Maddy: [sigh.. a little disappointed] ok.
One day… hopefully one day, you’ll realize and rejoice that the only gift you really need on Christmas is already given to you.
Maddy’s kindergarten class put up a Project Celebration for the parents today because tomorrow is last day of this track session. They made slide shows about the field trip to a local farm and the apple tree observations (there is an apple tree on campus). It was totally high tech, with voices of each kids along with their pictures on the side when they told the stories. They took us around the classroom and hallway and showed us the projects/works done. During the break time, the parents were served apple pies and lemonade, both made by them during the center time yesterday and today. At the end, they also sang a few songs for us.
Here is some artworks/projects done by Maddy being displayed in class.
The kindergarten classes had their special Thanksgiving Rotations on Monday and Tuesday. They got to go to 5 other kindergarten classes during the two days (there are 7 classes total but 1 is tracked out). In each room, they first listened to a 5 mins lesson by the teacher, then they got to do a craft the specific classroom is responsible for.
Herding 23 kids from room to room (and project to project) is not a easy task; however, it was obvious that these teachers have done it many times. On Monday, the kids learned about the very first Thanksgiving (how/why we celebrate), Native American symbols, and watched a introductory video on Thanksgiving. They made a pasta necklace (also learned pattern, and science experiment/lesson on how to dye pastas with berries) just because Mrs B can make any simple thing into amazing learning activities for the kids; a placemat (again had to create repetitive patterns and practice writing); and made a tambourine (decorated with the native american symbols). The whole morning flew by with a blink of an eye, and I was tickled to see how the kids were engaged and focused the whole time.
I wasn’t there on Tuesday. Maddy came home with the whole ensemble, singing and dancing the whole night. Life as a kindergartener is not shabby at all!
School was out yesterday. Since I was still a bit under the weather, I decided to take the day off and just hang out with Maddy. We did have a very productive day though. I showed her how to make a to-do-list and we pretty much checked off everything.
She made the check box for ‘Relax’ much bigger and with multiple slots. After doing our first chore “clean up the playroom”, we both had realized that we would need many ‘relaxing’ moments. Here is the list of Maddy’s to-do-list
1. We can go to the library
2. Help mommy to find books
3. Practice piano
4. Do theory homework
5. Help mommy walk Brownie
6. Help mommy pick Livy (she meant pick Livy up from school)
8. Go to Grand Asia (I needed to get sushi supplies for dinner)
9. Clean the playroom
10. play tic tac toe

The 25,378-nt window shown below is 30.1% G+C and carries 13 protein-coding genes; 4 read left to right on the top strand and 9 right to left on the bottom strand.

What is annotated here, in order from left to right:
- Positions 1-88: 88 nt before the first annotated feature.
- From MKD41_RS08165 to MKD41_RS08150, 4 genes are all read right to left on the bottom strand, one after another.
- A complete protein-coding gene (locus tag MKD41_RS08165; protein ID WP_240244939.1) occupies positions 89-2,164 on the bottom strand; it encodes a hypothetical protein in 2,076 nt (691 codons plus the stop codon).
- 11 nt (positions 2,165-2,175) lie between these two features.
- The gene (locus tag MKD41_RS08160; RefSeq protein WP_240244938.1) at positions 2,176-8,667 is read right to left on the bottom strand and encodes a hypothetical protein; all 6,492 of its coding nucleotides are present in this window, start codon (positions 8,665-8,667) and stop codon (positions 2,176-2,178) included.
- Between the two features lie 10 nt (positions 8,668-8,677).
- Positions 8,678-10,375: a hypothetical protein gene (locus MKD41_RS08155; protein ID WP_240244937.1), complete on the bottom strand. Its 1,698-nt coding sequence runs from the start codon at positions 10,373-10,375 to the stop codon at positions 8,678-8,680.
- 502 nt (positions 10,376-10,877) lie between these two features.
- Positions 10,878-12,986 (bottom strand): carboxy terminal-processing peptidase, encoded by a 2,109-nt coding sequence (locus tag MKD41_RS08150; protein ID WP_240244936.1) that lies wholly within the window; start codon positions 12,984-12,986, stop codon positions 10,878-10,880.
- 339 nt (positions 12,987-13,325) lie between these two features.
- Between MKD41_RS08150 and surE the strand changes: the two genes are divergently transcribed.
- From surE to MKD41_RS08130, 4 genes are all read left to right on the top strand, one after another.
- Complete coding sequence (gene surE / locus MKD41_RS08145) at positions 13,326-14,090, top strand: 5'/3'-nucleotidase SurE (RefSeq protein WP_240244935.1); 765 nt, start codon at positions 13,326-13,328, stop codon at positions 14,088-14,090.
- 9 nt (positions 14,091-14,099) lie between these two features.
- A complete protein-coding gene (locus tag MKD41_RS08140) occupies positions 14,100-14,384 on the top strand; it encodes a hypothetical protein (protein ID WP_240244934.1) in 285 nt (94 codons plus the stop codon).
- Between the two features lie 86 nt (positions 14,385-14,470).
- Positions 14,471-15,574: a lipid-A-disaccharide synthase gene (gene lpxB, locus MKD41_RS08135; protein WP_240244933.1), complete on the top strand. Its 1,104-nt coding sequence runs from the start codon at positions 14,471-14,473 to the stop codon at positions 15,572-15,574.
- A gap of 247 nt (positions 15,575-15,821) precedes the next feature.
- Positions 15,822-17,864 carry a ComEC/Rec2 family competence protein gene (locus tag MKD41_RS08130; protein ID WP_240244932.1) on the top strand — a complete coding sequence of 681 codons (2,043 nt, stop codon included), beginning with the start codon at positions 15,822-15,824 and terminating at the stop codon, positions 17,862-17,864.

12. Play in the backyard
13. cut the flower (I wanted to clean up the landscape a bit)
14. book (she meant read books)
The big girl is learning some pretty complicated music theories, well, for a 5 year old anyway. All that converting 8th notes to quarter notes to finish off the beats in the measure as well as the latest concept on transposition. I am so nervous for her since she is still slow on carry over additions. To my surprise, she is getting them. It takes her what seems like forever to think of the answers, but she gets them somehow, with that little five year old brain. I’m so proud of her, and would totally like to take full credit for passing on MY genes to her.
But then, I’m thankful that she has some of her daddy’s genes in her. Here is the picture of the pathetic me, sort of stuck in the middle of the climb and terrified about not being able to come down if I had actually gone all the way up:
Here is the girl, who decided that she can do it, happily enjoyed her high view with her father:
I had always known that the popular Y program or any other sports related camps will not work for Maddy. She is just like me: high energy crowds and loud noises just drain us to no ends. At the same time, I didn’t want to send her to some concentrated camp where she does the same thing all day long for the entire week. I was quite pleased to have found Bright Horizons Clubhouse, a facility just for school aged kids for her Track Out programs and signed her up even before she started kindergarten.
Her first trackout started this Monday. I was relieved to find out that two other boys from her class are also going there. Even though they don’t really play with each other, at least she knows a few faces.
They went on two field trips already. The girl had her first real experience of bowling on Tuesday, and they went on to another swimming field trip yesterday. She had said that she likes the clubhouse every time I asked her about it, but I couldn’t feel out just exactly how much she likes it until last night during our bed time routine-
Maddy: When do I go back?
me: What do you mean?
Maddy: When do I go back to school?
me: Well, each trackout is three weeks. This is your first week, so you still have two more weeks. Do you like the clubhouse?
me: yea? I was thinking that you go this week and next week. Maybe you can hang out with mommy or daddy or even ah-goon the last week?
me: no? Why not? You don’t want to hang out with me?
Maddy: Well. I think I’m just going to go to the clubhouse all three weeks.
So that settles it.